THE NORTH EAST INDIAN FESTIVALS
The mystic region of North East India comprises of seven states, popularly known as the seven sisters, which are Assam, Arunachal Pradesh, Mizoram, Nagaland, Tripura, Manipur and Meghalaya. These North East Indian states have always been abundant in nature. The tropical forests are full of vast species of Flora and Fauna. Scarcely populated and mainly full of tribal population, these states always are on a celebration spree.
Assam - A land nestled in myths and mysteries, lore's and legends. Assam is almost another world, the gateway to the eastern states, the coloured wonderland of India. The most important festival of Assam is the Bihu, the Assamese New Year Celebrations. This major festival of Assam is celebrated in three forms, the Bohag Bihu or Rongali Bihu in April, Magh Bihu or Bhogali Bihu in January and Kati Bihu or Kongali Bihu in October/ November. The most colourful is the Spring-Festival, Rongali Bihu, celebrated in mid- April. Essentially a festival mar king the beginning of an agricultural season, the people of Assam enjoy it with dancing and singing. Bhogali Bihu, the harvesting festival is celebrated in mid- January by community feasts.
Arunachal Pradesh is one of the most sparsely populated States on the eastern tip of India, sharing its borders with China, Bhutan and Myanmar. Known as the land of rising Sun of India, it is a fertile land with five rivers flowing through the State. Mainly inhabited by various tribes, the festivals here are based on nature and agriculture and dance is the soul of all these festivals.
Mizoram is on the southern tip of the North eastern region clamped between Myanmar and Bangladesh. The Mizo community is mostly follower of Christianity. Among other festivals, Chapchar Kut or Spring Festival is the most popular festival, celebrated after completion of the most arduous t ask of jungle clearing for jhum operations. On this day, people of all ages, young and old, men and women dressed in their respective colourful costumes and head-gears, assemble and perform various folk dances, sing traditional songs, accompanied by the beating sound of drums, gongs and cymbals.
The predominantly tribal state of Nagaland is blessed with high mountains, deep valleys and rich flora and fauna. Nagaland being inhabited by as many as 16-odd tribes, it is the land of festivals. Some tribe or the other has a celebration throughout the y ear. Every tribe has its own festival. Several festivals are connected with agricultural activities such as reaping, sowing and harvesting. Moastu festival is performed by Ao Naga in the month of May, after the sowing. People worship the deity sacrifice animals and sing, dance and make merry during the festival.
Tripura is one of the tiniest states in the Indian subcontinent. Although there are many tribes settling in this tiny state the dominance of Hinduism is quite prominent. More so because of the immense Bengali population in this state. Many festivals are celebrated in Tripura out of which the Kharchi Puja, worshipping the 14 Gods, near Agartala is its specialty. Held every year in the month of July, it attracts people from all over India. 15 days after the Kharchi Puja is the Ker Puja. A unique festival performed for the welfare of the state and its people. It is performed within a specific boundary and no one is allowed to enter or exit that boundary till the rituals get over. Song and dance is very much essential part of these festivals.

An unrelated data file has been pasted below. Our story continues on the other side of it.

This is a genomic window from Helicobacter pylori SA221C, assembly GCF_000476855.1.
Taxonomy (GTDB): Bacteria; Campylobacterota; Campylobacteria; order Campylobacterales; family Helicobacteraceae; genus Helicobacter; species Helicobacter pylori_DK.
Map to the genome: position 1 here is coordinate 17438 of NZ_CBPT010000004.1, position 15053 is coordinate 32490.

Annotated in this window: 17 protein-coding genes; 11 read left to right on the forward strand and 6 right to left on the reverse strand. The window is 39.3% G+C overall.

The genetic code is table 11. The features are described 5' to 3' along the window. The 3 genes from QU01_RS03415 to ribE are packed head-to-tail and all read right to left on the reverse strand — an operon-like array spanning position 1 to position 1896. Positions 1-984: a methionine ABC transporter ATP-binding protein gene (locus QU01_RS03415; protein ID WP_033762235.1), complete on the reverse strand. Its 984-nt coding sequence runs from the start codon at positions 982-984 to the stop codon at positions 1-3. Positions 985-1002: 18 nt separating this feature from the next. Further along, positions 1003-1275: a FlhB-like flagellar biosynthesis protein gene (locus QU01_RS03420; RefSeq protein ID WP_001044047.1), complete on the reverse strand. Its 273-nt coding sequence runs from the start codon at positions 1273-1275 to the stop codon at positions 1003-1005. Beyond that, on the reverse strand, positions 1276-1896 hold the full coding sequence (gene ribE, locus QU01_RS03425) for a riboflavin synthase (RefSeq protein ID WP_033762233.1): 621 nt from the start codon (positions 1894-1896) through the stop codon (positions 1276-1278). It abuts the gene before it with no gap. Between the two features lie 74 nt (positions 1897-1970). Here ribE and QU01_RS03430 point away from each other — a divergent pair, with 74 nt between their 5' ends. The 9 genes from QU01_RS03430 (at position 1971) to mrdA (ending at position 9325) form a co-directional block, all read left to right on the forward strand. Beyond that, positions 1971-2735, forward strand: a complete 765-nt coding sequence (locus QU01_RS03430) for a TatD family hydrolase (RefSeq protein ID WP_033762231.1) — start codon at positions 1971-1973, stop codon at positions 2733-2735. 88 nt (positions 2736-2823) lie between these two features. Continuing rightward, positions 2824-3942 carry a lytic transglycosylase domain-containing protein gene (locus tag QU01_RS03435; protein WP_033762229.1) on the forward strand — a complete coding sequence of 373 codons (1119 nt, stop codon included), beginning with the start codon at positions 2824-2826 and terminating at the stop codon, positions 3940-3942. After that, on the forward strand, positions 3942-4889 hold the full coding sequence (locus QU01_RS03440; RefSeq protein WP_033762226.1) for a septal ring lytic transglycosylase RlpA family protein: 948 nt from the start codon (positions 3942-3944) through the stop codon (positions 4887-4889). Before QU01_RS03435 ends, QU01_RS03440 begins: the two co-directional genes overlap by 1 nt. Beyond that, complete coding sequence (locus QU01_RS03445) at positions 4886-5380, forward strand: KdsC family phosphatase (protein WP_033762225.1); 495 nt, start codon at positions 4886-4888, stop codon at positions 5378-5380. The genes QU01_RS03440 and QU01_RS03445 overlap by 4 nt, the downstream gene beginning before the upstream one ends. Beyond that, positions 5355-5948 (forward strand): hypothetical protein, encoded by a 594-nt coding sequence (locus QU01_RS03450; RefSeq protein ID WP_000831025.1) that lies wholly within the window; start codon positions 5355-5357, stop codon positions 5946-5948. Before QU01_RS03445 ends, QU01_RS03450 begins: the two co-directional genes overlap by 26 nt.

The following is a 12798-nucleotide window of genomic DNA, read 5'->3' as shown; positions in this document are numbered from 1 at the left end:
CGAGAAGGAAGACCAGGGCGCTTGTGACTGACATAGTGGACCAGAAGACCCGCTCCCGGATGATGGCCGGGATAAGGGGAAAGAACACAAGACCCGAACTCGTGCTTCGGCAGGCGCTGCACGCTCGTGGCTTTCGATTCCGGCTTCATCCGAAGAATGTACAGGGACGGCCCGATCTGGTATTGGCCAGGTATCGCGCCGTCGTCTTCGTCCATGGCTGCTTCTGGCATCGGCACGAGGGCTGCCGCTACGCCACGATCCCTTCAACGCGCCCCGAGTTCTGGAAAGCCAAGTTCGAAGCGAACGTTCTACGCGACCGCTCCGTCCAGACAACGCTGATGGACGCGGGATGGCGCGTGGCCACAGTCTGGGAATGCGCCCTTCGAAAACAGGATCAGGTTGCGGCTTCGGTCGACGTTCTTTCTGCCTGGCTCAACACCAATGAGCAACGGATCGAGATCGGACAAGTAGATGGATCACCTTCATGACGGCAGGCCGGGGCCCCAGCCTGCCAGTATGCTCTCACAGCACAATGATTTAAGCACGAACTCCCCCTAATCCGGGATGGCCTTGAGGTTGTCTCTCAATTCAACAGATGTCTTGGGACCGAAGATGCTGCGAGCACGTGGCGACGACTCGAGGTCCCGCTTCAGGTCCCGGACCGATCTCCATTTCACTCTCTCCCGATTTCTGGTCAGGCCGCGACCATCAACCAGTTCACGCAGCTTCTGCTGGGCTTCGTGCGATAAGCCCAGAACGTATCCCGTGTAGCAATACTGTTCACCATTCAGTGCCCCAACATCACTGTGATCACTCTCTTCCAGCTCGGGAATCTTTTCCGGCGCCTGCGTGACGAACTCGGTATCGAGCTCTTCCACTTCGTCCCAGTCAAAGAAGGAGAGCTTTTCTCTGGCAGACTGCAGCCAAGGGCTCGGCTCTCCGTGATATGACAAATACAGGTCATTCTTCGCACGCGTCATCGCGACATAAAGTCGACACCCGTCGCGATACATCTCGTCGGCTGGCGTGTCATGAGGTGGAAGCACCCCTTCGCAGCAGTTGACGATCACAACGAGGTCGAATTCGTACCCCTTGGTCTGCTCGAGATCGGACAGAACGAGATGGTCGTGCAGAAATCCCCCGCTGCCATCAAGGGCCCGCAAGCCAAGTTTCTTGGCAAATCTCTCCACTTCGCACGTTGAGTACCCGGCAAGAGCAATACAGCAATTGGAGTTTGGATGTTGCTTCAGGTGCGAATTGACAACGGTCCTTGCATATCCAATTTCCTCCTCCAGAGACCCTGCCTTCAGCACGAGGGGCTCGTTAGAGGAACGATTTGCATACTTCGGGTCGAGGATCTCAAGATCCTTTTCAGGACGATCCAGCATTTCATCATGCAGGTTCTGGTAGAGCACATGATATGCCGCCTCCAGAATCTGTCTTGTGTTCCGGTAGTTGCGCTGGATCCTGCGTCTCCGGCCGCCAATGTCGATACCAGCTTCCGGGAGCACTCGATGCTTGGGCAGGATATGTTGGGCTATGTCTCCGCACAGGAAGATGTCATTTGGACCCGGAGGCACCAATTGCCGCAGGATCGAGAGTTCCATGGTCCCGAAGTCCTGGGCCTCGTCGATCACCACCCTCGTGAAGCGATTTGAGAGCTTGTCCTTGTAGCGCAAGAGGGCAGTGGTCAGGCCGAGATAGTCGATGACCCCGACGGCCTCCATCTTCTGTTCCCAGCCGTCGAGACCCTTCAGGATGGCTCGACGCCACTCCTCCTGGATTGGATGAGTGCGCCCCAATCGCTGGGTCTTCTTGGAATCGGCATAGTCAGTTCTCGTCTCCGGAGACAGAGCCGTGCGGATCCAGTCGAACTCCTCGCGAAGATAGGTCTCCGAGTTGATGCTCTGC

Well known as the Paradise of eastern India, Manipur is where Mother Nature has bestowed her bounty extra generously. All that can fascinate a tourist is what Manipur is all about. The world famous Manipuri Dance has originated from the temples of this exotic state in the North east of India. Celebrated for five days commencing from the full moon day February - March, Yaoshang is the premier festival of Manipur. The Thabal Chongba - a kind of Manipuri folk dance is particularly associated with this festival. Cheiraoba - Manipur New Year is celebrated in the month of April. People clean and decorate their houses and prepare special festive dishes, which are first offered to various deities. A part of the ritual entails villagers climbing the nearest hill tops in belief that it will enable them to rise to greater heights in their worldly life. This festival is celebrated by all irrespective of any religion. Other Hindu festivals such as the Durga Puja in October and the Jagannath Yatra in July also take place.
Meghalaya means the abode of the clouds and as the name suggests, Meghalaya gets torrents of rain. It is a region of great scenic beauty. The three important tribes of Garos, Khasis and the Jaintias have their own festivals, basically related to agriculture. Among the Garos, the most important festival is the Wangala or the Hundred-drum Festival held from November to December. This is a harvest festival celebrated in honour the Sun God. Nongkrem Dance is held annually for five days by the Khasis. It is a religious festival for thanksgiving to God Almighty for good harvest and to pray for peace and prosperity in the community. It is celebrated in the month of November. Behdienkhlam is the most important dance festival of the Jaintias and is celebrated after the sowing period is over. At Jowai town, this festival is celebrated in July.
- India Festival Calendar
- Fairs and Festival of India
- Festivals of Winter and Spring
- Festivals of Summer and Monsoon
- Festivals of Autumn
- Festivals of Cultural India
- Festivals of Eastern India
- Festivals of Western India
- Festivals of North India
- Festivals of South India
- Festivals of Central India
- Festivals of North East India